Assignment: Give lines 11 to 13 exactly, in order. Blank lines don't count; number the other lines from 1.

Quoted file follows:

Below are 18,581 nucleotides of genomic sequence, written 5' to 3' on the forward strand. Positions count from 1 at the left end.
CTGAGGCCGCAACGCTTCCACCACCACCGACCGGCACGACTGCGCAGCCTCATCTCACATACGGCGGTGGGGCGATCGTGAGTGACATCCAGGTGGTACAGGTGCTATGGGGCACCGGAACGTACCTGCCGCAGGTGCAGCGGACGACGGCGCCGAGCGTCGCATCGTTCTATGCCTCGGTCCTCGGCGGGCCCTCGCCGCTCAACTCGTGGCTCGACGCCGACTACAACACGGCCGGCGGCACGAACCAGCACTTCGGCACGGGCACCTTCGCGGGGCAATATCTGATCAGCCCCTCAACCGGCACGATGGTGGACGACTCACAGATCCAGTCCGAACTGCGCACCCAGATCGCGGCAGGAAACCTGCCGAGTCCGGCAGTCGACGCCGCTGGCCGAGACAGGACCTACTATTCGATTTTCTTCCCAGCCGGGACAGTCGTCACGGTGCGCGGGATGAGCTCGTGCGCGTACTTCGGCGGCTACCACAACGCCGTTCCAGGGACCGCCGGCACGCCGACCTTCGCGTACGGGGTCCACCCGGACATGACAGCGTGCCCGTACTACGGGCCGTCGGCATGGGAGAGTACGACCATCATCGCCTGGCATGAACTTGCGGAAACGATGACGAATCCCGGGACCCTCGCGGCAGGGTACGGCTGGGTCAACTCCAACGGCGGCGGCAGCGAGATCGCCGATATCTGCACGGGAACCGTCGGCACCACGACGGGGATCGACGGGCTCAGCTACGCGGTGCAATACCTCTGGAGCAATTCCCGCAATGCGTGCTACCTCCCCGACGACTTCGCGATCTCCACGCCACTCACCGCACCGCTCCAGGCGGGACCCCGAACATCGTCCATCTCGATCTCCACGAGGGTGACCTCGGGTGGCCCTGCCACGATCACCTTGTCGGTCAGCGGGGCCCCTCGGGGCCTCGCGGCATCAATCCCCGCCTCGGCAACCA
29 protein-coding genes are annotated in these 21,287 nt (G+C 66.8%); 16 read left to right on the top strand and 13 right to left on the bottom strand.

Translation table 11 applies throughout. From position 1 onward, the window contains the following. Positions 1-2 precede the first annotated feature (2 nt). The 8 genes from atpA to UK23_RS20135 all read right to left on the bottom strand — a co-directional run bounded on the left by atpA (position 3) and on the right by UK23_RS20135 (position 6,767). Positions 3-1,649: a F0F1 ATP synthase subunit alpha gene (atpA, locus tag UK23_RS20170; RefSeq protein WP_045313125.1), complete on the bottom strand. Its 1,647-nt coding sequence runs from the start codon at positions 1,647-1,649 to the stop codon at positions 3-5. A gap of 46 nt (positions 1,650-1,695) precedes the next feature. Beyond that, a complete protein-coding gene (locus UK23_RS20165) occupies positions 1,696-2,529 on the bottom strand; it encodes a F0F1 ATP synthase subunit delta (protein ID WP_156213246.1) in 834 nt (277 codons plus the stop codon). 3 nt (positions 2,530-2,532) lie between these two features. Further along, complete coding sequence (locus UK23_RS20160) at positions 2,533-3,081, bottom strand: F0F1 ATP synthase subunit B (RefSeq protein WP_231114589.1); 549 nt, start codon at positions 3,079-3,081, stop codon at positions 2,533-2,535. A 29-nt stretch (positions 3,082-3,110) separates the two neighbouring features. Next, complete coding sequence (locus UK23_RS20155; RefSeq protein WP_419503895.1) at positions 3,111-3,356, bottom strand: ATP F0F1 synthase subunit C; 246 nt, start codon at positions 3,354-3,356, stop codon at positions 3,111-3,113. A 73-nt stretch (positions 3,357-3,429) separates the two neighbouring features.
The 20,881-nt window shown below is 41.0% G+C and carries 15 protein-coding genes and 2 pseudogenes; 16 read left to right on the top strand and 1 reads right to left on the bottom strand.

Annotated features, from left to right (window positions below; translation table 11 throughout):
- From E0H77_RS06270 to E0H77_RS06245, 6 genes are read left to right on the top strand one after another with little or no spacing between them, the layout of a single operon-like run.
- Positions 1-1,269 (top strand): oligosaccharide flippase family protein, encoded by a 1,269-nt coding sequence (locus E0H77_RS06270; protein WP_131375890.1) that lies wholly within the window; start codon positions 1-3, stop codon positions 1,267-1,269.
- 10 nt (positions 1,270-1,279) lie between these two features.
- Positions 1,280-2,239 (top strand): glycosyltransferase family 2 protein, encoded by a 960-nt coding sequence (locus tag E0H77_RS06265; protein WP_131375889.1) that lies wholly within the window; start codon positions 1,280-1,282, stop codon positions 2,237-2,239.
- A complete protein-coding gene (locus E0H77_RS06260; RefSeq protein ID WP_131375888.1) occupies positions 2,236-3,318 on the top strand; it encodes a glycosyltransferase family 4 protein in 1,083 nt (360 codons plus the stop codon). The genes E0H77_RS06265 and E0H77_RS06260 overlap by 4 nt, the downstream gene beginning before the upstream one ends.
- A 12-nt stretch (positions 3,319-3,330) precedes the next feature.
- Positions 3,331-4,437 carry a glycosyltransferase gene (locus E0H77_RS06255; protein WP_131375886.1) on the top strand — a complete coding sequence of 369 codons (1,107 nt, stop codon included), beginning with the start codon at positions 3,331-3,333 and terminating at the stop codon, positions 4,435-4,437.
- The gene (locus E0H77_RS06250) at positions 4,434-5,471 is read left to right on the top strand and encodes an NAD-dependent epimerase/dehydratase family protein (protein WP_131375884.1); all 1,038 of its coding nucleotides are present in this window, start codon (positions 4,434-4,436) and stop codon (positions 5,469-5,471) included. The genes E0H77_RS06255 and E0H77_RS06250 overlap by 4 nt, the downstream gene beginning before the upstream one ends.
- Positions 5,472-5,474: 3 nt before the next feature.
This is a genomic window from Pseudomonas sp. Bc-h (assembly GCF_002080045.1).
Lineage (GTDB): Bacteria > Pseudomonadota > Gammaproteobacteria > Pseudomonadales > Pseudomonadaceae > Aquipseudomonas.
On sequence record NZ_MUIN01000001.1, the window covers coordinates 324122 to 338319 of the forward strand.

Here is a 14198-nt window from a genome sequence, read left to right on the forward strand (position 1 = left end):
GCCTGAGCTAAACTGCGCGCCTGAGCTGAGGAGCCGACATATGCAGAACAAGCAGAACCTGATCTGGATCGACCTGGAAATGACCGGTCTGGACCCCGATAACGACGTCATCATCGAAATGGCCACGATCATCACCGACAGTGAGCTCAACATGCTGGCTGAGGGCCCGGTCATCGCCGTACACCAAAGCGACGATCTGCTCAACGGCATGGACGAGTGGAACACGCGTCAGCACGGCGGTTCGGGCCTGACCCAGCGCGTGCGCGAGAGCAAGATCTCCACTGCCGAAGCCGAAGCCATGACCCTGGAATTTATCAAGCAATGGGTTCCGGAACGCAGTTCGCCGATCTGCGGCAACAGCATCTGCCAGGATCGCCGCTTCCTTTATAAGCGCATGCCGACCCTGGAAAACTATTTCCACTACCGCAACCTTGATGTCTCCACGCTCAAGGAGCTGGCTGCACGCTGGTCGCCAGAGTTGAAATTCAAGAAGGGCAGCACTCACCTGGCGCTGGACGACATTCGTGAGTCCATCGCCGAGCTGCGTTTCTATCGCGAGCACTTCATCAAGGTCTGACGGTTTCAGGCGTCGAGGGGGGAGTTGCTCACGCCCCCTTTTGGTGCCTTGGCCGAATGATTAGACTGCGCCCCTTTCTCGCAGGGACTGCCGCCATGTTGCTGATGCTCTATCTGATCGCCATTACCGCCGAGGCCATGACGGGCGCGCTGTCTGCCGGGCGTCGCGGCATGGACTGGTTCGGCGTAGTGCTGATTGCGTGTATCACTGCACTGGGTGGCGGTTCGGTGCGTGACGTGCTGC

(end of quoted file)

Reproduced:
- A complete protein-coding gene (locus E0H77_RS06260; RefSeq protein ID WP_131375888.1) occupies positions 2,236-3,318 on the top strand; it encodes a glycosyltransferase family 4 protein in 1,083 nt (360 codons plus the stop codon). The genes E0H77_RS06265 and E0H77_RS06260 overlap by 4 nt, the downstream gene beginning before the upstream one ends.
- A 12-nt stretch (positions 3,319-3,330) precedes the next feature.
- Positions 3,331-4,437 carry a glycosyltransferase gene (locus E0H77_RS06255; protein WP_131375886.1) on the top strand — a complete coding sequence of 369 codons (1,107 nt, stop codon included), beginning with the start codon at positions 3,331-3,333 and terminating at the stop codon, positions 4,435-4,437.